They’re cooked all the way to well done, which can sometimes be an issue, but absolutely isn’t here — they’re basically perfect.  They have a nice crust from the griddle (though only on one side), and the texture is absolutely outstanding.  They’re tender and abundantly juicy.  Perfect.

They have a pleasant but mild beefy flavour; that’s the one area where the burger is lacking.  Because the patties were otherwise so superlative, I was looking for that nice strong beefy hit that you get from truly top-shelf hamburgers, and it wasn’t quite there.

It didn’t help that the patties were overwhelmed by the gooey American cheese.  I’m not sure how many slices they used — Two?  Three? — but it was too much.  The cheese was clearly the dominant flavour.  It easily overpowers the mild beef.

Cabano's Comfort Food

Otherwise, the toppings were great.  The Cabano sauce was the typical tangy mayo you’ll find in so many burgers, and the chopped onions and lettuce work quite nicely (I’m normally not a fan of raw onion, but these were mild enough to not offend).

The fried jalapenos, however, are the highlight.   They’re crispy and a little bit spicy, with a nice vinegary bite that helps cut through the burger’s richness.

The bun — a Martin’s Potato Roll, I think, which are becoming delightfully common in the GTA — was quite good as well.

Cabano's Comfort Food

As for the fries, they weren’t great.  They tasted lightly battered, which I’m not crazy about.  They were also undercooked.  Considering how good the burger was, they were shockingly shoddy.

3.5 out of 4

Uncle Betty’s

Uncle Betty'sLocation: 2590 Yonge Street, Toronto
Website: https://www.unclebettysdiner.com/

The burger at Uncle Betty’s is odd — it’s really tasty in a lot of ways, but it’s also fails as a hamburger on a pretty fundamental level.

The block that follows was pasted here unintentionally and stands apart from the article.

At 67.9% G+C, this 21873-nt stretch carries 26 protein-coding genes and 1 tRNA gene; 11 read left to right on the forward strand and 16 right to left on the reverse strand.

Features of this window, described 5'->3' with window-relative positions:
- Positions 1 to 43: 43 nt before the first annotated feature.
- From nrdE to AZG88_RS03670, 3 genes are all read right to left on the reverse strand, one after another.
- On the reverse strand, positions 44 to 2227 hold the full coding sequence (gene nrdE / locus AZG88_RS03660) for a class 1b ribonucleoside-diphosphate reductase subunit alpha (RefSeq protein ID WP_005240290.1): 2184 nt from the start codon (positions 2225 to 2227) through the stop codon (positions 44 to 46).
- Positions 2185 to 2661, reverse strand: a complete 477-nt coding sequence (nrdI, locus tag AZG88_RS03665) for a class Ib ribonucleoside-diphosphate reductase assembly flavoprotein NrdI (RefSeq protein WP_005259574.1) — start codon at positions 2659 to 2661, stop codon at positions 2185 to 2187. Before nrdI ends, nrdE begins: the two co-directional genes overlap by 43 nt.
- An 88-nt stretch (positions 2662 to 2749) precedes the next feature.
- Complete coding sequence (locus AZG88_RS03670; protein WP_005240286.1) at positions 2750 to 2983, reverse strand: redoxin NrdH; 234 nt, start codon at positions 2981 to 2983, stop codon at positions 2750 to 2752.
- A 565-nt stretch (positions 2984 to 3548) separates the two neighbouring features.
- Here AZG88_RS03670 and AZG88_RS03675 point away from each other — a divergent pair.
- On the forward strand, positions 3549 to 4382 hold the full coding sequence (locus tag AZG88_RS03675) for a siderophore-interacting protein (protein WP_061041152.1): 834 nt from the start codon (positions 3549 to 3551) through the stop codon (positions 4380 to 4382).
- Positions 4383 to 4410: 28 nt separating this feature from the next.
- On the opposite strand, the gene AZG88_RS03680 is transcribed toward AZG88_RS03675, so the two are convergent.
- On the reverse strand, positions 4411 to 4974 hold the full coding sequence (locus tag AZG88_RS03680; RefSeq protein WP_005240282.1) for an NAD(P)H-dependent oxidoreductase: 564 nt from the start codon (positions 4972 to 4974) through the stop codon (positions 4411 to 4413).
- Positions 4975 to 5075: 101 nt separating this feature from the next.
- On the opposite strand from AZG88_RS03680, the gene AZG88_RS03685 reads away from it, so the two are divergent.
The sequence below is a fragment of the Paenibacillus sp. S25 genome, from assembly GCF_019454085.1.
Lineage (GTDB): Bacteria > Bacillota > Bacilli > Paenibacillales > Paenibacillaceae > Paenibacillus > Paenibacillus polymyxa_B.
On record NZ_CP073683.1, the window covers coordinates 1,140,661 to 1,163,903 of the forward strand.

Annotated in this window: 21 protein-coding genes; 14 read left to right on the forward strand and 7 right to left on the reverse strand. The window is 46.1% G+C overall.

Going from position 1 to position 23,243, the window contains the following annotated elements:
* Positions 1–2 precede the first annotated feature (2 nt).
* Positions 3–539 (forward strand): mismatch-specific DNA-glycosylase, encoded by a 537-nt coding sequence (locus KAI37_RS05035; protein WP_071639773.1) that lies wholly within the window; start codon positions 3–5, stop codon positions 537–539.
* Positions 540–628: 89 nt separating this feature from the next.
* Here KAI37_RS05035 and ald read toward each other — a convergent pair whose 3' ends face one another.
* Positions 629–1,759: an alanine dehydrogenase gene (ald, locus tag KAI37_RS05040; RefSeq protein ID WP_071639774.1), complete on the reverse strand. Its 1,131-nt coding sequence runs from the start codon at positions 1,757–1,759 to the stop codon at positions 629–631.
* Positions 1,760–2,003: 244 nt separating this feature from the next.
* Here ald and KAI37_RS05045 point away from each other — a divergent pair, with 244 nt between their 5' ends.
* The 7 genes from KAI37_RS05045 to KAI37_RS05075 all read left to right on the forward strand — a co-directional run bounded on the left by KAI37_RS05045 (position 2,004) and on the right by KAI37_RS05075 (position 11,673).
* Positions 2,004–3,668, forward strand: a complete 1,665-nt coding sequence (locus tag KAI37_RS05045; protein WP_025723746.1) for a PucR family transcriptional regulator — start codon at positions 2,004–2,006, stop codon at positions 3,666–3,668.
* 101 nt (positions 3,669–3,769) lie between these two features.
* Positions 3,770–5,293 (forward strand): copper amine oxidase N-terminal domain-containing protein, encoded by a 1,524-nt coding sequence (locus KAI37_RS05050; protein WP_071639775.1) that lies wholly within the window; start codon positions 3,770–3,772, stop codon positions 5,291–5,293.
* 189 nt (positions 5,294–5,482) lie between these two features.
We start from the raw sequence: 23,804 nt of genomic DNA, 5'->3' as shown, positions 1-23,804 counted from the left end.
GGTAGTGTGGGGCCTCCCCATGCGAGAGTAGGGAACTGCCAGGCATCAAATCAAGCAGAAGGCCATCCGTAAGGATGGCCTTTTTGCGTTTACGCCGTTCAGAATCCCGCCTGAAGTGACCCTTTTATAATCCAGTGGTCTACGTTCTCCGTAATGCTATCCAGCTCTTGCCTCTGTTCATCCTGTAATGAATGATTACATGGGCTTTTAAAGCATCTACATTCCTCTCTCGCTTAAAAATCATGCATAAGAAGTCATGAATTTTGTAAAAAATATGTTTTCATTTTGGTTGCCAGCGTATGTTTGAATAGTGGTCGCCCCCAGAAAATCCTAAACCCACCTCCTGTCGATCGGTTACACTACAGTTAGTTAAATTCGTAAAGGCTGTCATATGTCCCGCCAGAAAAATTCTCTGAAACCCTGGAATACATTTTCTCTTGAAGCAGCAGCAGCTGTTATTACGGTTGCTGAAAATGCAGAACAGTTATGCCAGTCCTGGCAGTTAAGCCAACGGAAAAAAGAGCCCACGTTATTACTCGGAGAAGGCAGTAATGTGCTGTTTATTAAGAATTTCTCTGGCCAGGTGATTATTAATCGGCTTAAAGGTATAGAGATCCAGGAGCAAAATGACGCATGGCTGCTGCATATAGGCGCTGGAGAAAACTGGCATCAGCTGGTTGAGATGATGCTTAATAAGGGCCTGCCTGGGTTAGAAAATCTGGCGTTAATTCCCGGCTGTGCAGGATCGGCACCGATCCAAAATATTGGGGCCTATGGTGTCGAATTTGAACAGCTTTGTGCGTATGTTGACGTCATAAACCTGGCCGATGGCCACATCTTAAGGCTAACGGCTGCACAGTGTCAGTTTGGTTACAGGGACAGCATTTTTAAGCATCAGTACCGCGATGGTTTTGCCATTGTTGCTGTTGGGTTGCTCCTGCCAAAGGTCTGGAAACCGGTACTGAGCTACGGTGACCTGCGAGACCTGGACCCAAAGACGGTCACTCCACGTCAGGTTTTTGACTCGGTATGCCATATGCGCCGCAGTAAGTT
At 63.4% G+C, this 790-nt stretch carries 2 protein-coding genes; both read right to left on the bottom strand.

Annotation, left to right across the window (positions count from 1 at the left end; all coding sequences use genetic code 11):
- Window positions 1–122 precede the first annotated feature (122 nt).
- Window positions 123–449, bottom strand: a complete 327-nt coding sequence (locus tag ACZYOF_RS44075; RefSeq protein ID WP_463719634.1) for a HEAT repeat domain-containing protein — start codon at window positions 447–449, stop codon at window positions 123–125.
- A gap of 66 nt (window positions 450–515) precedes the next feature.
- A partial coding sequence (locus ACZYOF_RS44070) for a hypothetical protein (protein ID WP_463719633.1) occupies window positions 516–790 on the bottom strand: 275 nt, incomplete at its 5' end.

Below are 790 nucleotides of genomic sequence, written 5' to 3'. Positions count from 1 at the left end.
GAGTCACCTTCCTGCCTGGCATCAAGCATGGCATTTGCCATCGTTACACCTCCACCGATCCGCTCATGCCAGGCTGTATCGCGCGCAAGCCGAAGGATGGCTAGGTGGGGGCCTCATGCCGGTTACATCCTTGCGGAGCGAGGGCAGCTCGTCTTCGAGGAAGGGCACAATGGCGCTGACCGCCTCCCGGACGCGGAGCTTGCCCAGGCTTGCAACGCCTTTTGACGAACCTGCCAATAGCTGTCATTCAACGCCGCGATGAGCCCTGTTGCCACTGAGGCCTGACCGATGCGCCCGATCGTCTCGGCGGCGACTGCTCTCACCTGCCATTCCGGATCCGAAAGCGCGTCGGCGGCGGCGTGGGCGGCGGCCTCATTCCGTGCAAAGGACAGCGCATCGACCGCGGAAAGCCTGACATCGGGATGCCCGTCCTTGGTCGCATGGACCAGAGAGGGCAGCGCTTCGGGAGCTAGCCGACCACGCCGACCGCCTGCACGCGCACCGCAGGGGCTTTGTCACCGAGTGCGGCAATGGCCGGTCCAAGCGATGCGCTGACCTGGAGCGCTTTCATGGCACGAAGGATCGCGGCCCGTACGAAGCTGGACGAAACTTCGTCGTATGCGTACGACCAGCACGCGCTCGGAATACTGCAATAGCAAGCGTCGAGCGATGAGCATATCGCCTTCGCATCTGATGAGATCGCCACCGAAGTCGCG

It’s the patty.  It’s the meatloafiest meatloaf burger I’ve had in a long, long time.  The flavouring of the beef is aggressive, and any natural flavour from the meat is completely wiped out.  The spicing punches you in the face.  It’s too much.

Uncle Betty's

Worse, it has that off-puttingly squishy texture that plagues some meatloaf burgers, and it’s got it bad.  Despite the fact that its cooked all the way to well done, the texture of the beef is essentially akin to eating a burger rare, only mushier.

The texture only emphasizes how un-burger-like it is.  It’s not necessarily the most unpleasant thing in the world, but if I had eaten this blindfolded, it would have taken me a whole bunch of guesses to get to hamburger.  The spicing of the beef and the soft consistency makes it taste more like a Sloppy Joe.

Uncle Betty's

Otherwise it’s actually quite good.  The burger has an impressive amount of crust from the griddle (or grill?  The menu says it’s grilled, though it tasted griddled to me) — this gives it some nice texture, and helps to mitigate the patty’s mush factor.

It’s topped with a lot of stuff — garlic aioli, mustard, pickles, sport peppers (which is a Chicago thing, apparently, and kinda like a less spicy banana pepper), an onion ring, and cheddar cheese.

Uncle Betty's

Normally this would be way too much stuff, but the aggressively-spiced patty stands out even under the deluge of toppings.  It helps that everything is quite tasty, and it all goes together very, very well.  The cheese isn’t melted all the way through, but there’s so much other stuff going on that you can barely notice.

The bun is quite good, too — I think it’s a Martin’s Potato Roll or something similar.  It has a great balance between fluffiness and heft.

Uncle Betty's

If the patty were better, this would be an outstanding burger.  It’s nicely cooked, and all of the toppings are great.  That patty, though.  Oh well.

As for the fries, they’re thinly-cut and nicely seasoned (I think they’re using some kind of seasoning salt, but it’s mild enough to not call attention to itself); they would have been great if they had been served hot or even warm, but alas, they were room temperature (at best).

2.5 out of 4